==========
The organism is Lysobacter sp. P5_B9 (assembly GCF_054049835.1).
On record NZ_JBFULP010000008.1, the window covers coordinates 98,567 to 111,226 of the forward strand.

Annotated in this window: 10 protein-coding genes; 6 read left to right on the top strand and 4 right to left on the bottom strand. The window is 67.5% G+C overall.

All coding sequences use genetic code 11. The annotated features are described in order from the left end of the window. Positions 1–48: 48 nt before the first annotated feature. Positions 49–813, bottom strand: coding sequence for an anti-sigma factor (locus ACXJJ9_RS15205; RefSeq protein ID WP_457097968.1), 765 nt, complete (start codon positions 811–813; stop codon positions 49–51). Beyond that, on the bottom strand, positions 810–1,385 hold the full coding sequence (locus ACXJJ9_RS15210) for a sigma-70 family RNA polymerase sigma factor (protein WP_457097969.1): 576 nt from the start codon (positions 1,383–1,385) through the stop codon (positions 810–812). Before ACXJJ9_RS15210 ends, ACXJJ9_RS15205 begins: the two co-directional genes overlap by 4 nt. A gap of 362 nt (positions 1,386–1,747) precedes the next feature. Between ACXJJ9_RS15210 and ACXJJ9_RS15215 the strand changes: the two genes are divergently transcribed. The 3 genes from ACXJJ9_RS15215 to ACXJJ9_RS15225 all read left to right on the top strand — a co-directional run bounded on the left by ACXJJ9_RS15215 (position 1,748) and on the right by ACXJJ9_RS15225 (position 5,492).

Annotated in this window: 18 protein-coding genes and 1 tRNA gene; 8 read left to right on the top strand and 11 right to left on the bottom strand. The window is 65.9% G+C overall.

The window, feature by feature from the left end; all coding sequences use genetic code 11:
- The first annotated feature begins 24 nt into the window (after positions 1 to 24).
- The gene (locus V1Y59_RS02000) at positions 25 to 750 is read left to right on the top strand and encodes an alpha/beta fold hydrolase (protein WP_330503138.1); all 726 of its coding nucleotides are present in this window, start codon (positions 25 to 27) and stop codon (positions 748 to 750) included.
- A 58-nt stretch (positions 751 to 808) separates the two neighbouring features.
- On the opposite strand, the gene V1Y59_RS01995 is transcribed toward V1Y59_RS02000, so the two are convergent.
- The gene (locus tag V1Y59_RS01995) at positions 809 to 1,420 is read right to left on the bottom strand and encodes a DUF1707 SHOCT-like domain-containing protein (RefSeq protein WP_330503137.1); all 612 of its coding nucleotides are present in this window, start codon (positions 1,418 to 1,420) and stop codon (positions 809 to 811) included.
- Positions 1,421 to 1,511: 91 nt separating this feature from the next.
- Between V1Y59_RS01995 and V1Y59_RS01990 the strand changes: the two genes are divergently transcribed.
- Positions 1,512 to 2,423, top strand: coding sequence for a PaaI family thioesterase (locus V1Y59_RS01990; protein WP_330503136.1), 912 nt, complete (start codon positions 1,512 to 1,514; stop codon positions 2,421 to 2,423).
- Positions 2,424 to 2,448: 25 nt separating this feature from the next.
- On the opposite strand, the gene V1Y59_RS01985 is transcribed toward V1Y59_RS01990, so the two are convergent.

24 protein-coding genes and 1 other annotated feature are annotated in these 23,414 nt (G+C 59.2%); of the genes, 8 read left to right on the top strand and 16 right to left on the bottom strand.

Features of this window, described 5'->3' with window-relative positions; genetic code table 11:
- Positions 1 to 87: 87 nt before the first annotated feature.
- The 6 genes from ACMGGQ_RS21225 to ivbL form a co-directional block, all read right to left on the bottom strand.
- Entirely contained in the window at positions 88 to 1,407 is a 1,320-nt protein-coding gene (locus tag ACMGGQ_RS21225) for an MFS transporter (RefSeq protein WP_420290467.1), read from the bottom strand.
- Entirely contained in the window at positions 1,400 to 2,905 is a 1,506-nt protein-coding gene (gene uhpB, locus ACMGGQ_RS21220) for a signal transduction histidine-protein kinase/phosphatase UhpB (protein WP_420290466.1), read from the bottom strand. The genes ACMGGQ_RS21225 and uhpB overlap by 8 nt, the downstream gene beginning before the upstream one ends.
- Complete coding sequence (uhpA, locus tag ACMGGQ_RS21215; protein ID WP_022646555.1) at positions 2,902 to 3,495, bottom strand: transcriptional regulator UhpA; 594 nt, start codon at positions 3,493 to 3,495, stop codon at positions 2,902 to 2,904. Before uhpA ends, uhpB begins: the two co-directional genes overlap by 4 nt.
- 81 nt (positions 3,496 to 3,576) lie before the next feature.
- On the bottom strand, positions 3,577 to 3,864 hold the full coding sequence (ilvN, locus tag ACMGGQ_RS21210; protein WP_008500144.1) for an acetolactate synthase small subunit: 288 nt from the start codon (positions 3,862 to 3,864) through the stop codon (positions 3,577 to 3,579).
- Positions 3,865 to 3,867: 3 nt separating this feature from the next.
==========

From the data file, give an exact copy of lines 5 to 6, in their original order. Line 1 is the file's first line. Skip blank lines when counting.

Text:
Annotated in this window: 18 protein-coding genes and 1 tRNA gene; 8 read left to right on the top strand and 11 right to left on the bottom strand. The window is 65.9% G+C overall.

The window, feature by feature from the left end; all coding sequences use genetic code 11: